Article Published 29 Sep 2010 Last modified 11 May 2021
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Ten years ago, a group of people in Ireland came together to try to reduce their overall carbon footprint by building an ecological community. They looked at how they could incorporate sustainability into every aspect of their lives – how they could build and power their houses, how they could earn their living, how they could travel and grow their food.

I was attracted to the ecovillage as it brought together cutting edge technologies, ideas, principles and practices of sustainable living.

Dave Flannagan, The Village Project.

The result was ‘The Village’, Ireland’s first ecovillage. Situated in 67 acres outside the town of Cloughjordan in County Tipperary. The village has already begun building with plans for 130 more low energy homes, including 15 ‘live and work’ units for new and existing businesses.

The houses in the village are built to high ecological standards, combining an energy-efficient design with locally sourced natural building materials such as timber, hemp-lime and cob.

Each home is south-facing, well insulated and with its own rainwater harvesting system. The Village has the largest district heating system in Ireland, powered by woodchip boilers and solar panels and fed to individual houses and flats through insulated underground pipes. In the future, residents hope to generate their own electricity on-site.

"People recognise that it’s an idea of its time. It’s something that’s showing how we can live in the future, how we can live more sustainably." Iva Pocock, The Village Project.

The Village aims to be self-sufficient in food, too. The ecovillage homes are surrounded by pedestrian pathways lined with fruit and nut trees, and there are 20 hectares of land for woodland, farming, and allotments where residents can grow their own fruit and vegetables.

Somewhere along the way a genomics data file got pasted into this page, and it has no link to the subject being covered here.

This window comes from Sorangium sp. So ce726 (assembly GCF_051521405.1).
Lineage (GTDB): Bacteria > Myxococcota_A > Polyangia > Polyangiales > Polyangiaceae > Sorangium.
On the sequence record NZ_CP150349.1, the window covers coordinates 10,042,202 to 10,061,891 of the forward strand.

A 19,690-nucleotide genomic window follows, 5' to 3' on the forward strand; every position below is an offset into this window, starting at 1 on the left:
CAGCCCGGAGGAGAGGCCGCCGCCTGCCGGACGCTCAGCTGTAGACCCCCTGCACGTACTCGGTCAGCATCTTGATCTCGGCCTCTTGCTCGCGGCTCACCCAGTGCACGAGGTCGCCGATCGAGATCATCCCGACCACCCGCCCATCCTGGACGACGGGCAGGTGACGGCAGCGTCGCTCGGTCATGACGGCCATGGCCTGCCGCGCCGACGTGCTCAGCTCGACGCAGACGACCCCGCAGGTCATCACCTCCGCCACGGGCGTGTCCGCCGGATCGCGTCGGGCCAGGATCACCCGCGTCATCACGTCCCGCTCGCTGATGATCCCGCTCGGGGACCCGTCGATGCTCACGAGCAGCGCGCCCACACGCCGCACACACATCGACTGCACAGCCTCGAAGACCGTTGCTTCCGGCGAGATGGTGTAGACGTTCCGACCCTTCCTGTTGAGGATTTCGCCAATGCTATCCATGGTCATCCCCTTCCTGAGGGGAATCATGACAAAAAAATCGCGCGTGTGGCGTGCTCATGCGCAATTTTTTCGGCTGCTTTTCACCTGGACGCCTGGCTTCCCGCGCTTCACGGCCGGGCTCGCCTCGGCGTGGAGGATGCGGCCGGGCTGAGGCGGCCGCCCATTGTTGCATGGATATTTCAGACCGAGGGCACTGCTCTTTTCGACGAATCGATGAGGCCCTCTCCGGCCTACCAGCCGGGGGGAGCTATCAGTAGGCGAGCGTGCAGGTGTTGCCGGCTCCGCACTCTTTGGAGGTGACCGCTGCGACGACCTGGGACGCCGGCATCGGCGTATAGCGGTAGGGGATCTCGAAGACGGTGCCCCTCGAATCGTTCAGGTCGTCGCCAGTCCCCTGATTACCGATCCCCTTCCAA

By providing sustainable milk, meat, eggs and other produce, the community farm, established in partnership with the ecovillage, is improving the quality and quantity of food available locally and helping to reduce the environmental burden of food miles.

And it’s not just freight costs. Two ways of cutting personal travel miles are available to residents – they’re close to the train station in Cloughjordan, and can also take advantage of Ireland's only car-share company, which is effectively a shared ownership scheme.

The pioneers of the ecovillage hope that they will become an educational community, enabling other people to learn from their mistakes. As well as running courses in permaculture and gardening for people interested in growing food and building more ecologically, they are offering an education programme for college and university students doing sustainability and environmental management courses.


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